Help Me Hank puts popular Instant Pot Pressure Cooker to the test

Hank Winchester tests one of most-sold products this year

The Instant Pot Pressure Cooker was one of the most-sold products this year during Amazon Prime Day and Cyber Monday. (WDIV)
The Instant Pot Pressure Cooker was one of the most-sold products this year during Amazon Prime Day and Cyber Monday. (WDIV)

DETROIT – The Instant Pot Pressure Cooker was one of the most-sold products this year during Amazon Prime Day and Cyber Monday.

And the pressure cookers seem to be flying off store shelves as well. We went to seven stores, trying to find just one.

The Instant Pot claims to be a smart, multiuse, programmable pressure cooker that’s not only convenient, but dependable and safe.

Help Me Hank put the Instant Pot to the test, to see if it’s really worth the hype.

We bought the 6-quart stainless steel version for $120. You can get smaller versions for less money. And right now, there are great deals online for the same Instant Pot we bought.

Hank Winchester may be a well-established consumer investigator, but he’s no chef.
As a man who has never cooked a day in his life and is always on the go, we figured he would be the perfect person to test this product.

What we found: The positives

The product lives up to the hype.

Instant Pot is a 7-in-1 multi-cooker that works as an electric pressure cooker, slow cooker, rice cooker, yogurt maker, steamer, warmer and saute pan all in one. So, automatically, if you have just this, you’re taking up less space in your kitchen.

It also has “smart” capabilities, so you can customize cooking programs and set any program yourself.

Hank started off by using the saute and pressure cooker functions. He set the saute function to normal, which seemed similar to a medium to medium-high flame on the stovetop, to cook onions and garlic inside the pot.

Then he stopped cooking, added the remainder of the ingredients, closed the lid and used the electric pressure cooker to finish the process.

Because we weren't sure about the settings, it added some extra time to our cooking.
But even with the cooking and setting mistakes, it only took about 20 minutes for the meal to be cooked.

Without cutting up the chicken and the vegetables, both were cooked perfectly.

And the best part: The food was delicious.

What we found: The negatives

If you’ve never used a pressure cooker, the settings can be a bit confusing -- almost overwhelming.
The simple remedy for that would be to really sit with the manual and get to know the settings.

Also, the steam is extremely hot, so be careful when dealing with it.

The recipe

Since one of the main selling points of the Instant Pot is that it cooks healthy meals, we chose our recipe from “Super Healthy Kids.”

Here is the recipe we made. You can also find it here.

Instant Pot Chicken and Rice


  • 1 medium onion
  • 3 cloves garlic
  • 2 cups carrots, baby
  • 2 cups mushrooms -- brown, Italian or crimini
  • 2 cups brown rice, raw
  • 1 tablespoon olive oil
  • 2 1/4 cups low-sodium chicken broth
  • 2 pounds boneless, skinless chicken thigh

NOTE: chicken breasts also work well, just make sure to cut them in half so they're not too thick.

  • 1/8 teaspoon salt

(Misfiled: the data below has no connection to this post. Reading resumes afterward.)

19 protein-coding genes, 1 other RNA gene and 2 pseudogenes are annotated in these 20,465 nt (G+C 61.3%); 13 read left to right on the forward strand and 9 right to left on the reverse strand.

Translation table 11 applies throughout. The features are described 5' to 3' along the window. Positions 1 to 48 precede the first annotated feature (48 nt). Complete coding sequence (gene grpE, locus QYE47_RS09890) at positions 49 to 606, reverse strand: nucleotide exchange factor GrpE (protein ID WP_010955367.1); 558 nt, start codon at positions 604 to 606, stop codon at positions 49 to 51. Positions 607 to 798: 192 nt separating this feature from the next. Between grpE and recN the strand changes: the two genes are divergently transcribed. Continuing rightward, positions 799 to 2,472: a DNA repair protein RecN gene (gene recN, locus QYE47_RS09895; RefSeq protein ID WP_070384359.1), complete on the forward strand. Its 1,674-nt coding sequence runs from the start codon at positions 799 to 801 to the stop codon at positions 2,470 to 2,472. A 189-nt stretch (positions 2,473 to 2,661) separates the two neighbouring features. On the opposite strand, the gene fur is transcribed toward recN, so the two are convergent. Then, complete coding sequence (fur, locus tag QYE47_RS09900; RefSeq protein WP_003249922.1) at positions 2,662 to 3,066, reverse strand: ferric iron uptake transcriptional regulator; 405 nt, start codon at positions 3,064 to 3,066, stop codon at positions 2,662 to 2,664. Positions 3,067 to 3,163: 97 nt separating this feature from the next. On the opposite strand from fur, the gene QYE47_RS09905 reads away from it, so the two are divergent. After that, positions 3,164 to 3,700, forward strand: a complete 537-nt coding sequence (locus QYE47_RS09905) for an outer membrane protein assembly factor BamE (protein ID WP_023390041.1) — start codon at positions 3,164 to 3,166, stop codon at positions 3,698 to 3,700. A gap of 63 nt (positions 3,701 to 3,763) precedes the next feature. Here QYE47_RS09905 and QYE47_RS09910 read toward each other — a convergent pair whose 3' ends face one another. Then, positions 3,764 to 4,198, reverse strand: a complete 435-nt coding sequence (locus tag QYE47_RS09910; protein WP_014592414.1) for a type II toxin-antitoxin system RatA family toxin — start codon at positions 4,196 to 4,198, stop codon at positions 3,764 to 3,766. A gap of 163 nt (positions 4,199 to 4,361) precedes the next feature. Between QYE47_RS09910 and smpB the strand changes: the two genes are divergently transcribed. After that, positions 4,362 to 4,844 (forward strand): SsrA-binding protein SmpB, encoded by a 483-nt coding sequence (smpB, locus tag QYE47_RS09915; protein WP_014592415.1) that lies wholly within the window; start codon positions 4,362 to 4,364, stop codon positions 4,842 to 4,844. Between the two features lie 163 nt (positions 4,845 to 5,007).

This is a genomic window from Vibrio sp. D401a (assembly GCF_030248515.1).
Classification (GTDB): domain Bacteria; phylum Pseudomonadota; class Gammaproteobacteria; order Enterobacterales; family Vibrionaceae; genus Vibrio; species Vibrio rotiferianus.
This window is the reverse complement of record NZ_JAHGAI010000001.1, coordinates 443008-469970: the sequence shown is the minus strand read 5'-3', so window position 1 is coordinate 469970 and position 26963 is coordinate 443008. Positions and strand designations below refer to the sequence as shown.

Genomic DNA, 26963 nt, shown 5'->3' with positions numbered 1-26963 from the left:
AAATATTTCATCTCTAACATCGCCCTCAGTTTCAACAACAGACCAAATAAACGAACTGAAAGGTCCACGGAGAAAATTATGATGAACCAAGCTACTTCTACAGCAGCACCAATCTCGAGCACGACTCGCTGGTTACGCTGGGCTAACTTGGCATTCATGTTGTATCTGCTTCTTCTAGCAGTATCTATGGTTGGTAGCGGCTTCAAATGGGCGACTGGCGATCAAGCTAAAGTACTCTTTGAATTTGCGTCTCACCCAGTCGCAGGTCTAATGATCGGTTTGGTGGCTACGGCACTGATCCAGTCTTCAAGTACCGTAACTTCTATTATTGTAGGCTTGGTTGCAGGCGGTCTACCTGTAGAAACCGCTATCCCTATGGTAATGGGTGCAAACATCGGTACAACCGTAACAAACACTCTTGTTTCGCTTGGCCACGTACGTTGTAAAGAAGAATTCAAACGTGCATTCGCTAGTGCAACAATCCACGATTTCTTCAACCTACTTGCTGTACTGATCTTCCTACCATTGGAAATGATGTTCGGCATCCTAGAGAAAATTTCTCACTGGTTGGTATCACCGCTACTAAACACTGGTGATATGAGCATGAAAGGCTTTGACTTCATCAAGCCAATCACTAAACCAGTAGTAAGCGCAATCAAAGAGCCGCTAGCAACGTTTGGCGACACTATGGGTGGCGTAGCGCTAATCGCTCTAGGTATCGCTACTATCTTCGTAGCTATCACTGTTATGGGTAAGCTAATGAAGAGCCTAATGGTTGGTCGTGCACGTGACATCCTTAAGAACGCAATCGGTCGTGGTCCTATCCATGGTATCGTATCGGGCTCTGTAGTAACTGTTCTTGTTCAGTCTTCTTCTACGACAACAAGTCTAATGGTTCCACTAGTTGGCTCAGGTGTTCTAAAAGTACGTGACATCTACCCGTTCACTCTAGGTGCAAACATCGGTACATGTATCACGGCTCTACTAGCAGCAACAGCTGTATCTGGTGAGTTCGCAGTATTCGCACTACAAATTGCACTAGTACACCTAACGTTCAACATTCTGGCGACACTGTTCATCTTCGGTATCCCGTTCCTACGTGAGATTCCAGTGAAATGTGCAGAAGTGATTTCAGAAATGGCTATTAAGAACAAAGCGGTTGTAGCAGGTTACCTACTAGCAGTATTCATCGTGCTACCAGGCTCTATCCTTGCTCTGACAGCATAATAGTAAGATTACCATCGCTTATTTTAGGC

• 1/8 teaspoon ground black pepper
  • 10 ounces condensed, canned cream of chicken soup
  • 2 tablespoons Worcestershire sauce
  • 1 tablespoon fresh thyme


  • Push saute button on Instant Pot. While it heats, dice onion, mince garlic and chop veggies. Rinse and drain rice.
  • When pot says "HOT," add oil to pot and saute onions for 3 minutes. Then press "cancel" to turn the saute setting off.
  • Mix veggies, garlic, rice and broth into the pot. Place chicken on top, add salt and pepper and then cover with cream of chicken soup and Worcestershire sauce. Place 8-10 small sprigs of thyme on top.
  • Seal the Instant Pot, close the vent and press "manual."
    1. After 10 seconds, the pot should register that it has begun the pressurizing process. Use the "pressure" button to toggle to "high pressure" and then set the time for 31 minutes. Or, set it for 26 minutes. It works better to keep veggies a little firmer -- and it's quicker.
  • Once the pot is done cooking, either let it sit for 15-20 minutes to naturally release pressure, or carefully open the vent for about 2 minutes. Once pressure has released completely -- when the pin drops -- the pot is safe to open.
  • Remove thyme sprigs, keeping leaves when possible. Stir contents of pot to shred chicken and mix in any extra liquid. Serve warm.
  • Another site we like is A Pinch of Healthy, which has more recipes that are healthy and fast.

    To make life even easier, the site has a tab at the top that says "Recipes." When you glide your mouse over it, you'll find it has a whole section dedicated to Instant Pot recipes.

    It also has its own version of the chicken and rice recipe, with fewer ingredients. You can find that recipe here.

    The recipe we made Thursday during our 5 p.m. newscast, was one from Pinch of Yum.
    You can find that recipe here.

    Life-changing Instant Pot beef stew


    • 2 lbs beef, chuck roast, fat trimmed, cut into 1-2-inch chunks
    • 1 medium onion, sliced thinly
    • 2 stalks celery, sliced diagonally in thick pieces
    • 6 carrots, sliced diagonally in thick pieces
    • 2 tablespoons tapioca (the little round balls – they dissolve and thicken the gravy)
    • 1/2 cup tomato juice
    • 2 teaspoons salt
    • 1 tablespoon sugar


    Place everything in the Instant Pot and select the stew/meat setting (about 35 minutes). After it’s done, let everything mellow out for about 10 minutes before releasing the steam.

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